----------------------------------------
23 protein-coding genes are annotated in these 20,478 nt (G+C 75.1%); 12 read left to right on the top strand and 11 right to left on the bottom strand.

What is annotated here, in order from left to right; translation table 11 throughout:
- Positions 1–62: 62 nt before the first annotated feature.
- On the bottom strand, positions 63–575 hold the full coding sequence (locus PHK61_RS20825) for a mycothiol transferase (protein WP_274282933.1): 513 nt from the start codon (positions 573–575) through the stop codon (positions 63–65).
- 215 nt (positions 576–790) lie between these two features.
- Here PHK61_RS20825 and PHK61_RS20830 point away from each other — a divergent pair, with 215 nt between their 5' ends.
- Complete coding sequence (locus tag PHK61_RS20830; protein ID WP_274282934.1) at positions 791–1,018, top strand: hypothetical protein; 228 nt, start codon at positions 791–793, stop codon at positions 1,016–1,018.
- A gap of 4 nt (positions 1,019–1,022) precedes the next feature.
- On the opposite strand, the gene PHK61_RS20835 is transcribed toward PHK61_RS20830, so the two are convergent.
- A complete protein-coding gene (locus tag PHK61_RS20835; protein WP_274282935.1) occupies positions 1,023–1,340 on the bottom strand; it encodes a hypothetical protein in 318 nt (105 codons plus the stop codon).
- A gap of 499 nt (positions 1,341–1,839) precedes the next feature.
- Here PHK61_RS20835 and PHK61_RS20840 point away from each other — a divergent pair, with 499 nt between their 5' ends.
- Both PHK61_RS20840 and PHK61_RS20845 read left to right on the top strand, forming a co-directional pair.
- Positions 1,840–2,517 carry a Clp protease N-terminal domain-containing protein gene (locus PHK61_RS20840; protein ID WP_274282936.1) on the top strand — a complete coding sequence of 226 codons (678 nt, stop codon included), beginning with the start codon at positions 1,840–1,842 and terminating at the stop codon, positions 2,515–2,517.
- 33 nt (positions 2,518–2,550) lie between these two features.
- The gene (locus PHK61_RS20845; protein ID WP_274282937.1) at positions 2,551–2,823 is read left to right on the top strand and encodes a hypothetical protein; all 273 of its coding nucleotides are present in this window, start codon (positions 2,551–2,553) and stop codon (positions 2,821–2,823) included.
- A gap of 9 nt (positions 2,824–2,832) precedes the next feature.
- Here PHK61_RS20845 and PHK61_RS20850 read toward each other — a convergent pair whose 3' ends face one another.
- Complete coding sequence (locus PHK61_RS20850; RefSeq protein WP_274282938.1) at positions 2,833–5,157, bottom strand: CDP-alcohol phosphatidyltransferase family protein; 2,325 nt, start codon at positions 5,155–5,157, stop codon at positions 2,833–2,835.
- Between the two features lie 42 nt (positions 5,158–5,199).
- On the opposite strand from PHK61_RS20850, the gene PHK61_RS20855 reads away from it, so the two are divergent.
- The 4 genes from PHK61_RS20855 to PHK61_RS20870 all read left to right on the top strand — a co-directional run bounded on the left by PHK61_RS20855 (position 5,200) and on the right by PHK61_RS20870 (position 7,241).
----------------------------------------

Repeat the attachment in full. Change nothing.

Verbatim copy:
23 protein-coding genes are annotated in these 20,478 nt (G+C 75.1%); 12 read left to right on the top strand and 11 right to left on the bottom strand.

What is annotated here, in order from left to right; translation table 11 throughout:
- Positions 1–62: 62 nt before the first annotated feature.
- On the bottom strand, positions 63–575 hold the full coding sequence (locus PHK61_RS20825) for a mycothiol transferase (protein WP_274282933.1): 513 nt from the start codon (positions 573–575) through the stop codon (positions 63–65).
- 215 nt (positions 576–790) lie between these two features.
- Here PHK61_RS20825 and PHK61_RS20830 point away from each other — a divergent pair, with 215 nt between their 5' ends.
- Complete coding sequence (locus tag PHK61_RS20830; protein ID WP_274282934.1) at positions 791–1,018, top strand: hypothetical protein; 228 nt, start codon at positions 791–793, stop codon at positions 1,016–1,018.
- A gap of 4 nt (positions 1,019–1,022) precedes the next feature.
- On the opposite strand, the gene PHK61_RS20835 is transcribed toward PHK61_RS20830, so the two are convergent.
- A complete protein-coding gene (locus tag PHK61_RS20835; protein WP_274282935.1) occupies positions 1,023–1,340 on the bottom strand; it encodes a hypothetical protein in 318 nt (105 codons plus the stop codon).
- A gap of 499 nt (positions 1,341–1,839) precedes the next feature.
- Here PHK61_RS20835 and PHK61_RS20840 point away from each other — a divergent pair, with 499 nt between their 5' ends.
- Both PHK61_RS20840 and PHK61_RS20845 read left to right on the top strand, forming a co-directional pair.
- Positions 1,840–2,517 carry a Clp protease N-terminal domain-containing protein gene (locus PHK61_RS20840; protein ID WP_274282936.1) on the top strand — a complete coding sequence of 226 codons (678 nt, stop codon included), beginning with the start codon at positions 1,840–1,842 and terminating at the stop codon, positions 2,515–2,517.
- 33 nt (positions 2,518–2,550) lie between these two features.
- The gene (locus PHK61_RS20845; protein ID WP_274282937.1) at positions 2,551–2,823 is read left to right on the top strand and encodes a hypothetical protein; all 273 of its coding nucleotides are present in this window, start codon (positions 2,551–2,553) and stop codon (positions 2,821–2,823) included.
- A gap of 9 nt (positions 2,824–2,832) precedes the next feature.
- Here PHK61_RS20845 and PHK61_RS20850 read toward each other — a convergent pair whose 3' ends face one another.
- Complete coding sequence (locus PHK61_RS20850; RefSeq protein WP_274282938.1) at positions 2,833–5,157, bottom strand: CDP-alcohol phosphatidyltransferase family protein; 2,325 nt, start codon at positions 5,155–5,157, stop codon at positions 2,833–2,835.
- Between the two features lie 42 nt (positions 5,158–5,199).
- On the opposite strand from PHK61_RS20850, the gene PHK61_RS20855 reads away from it, so the two are divergent.
- The 4 genes from PHK61_RS20855 to PHK61_RS20870 all read left to right on the top strand — a co-directional run bounded on the left by PHK61_RS20855 (position 5,200) and on the right by PHK61_RS20870 (position 7,241).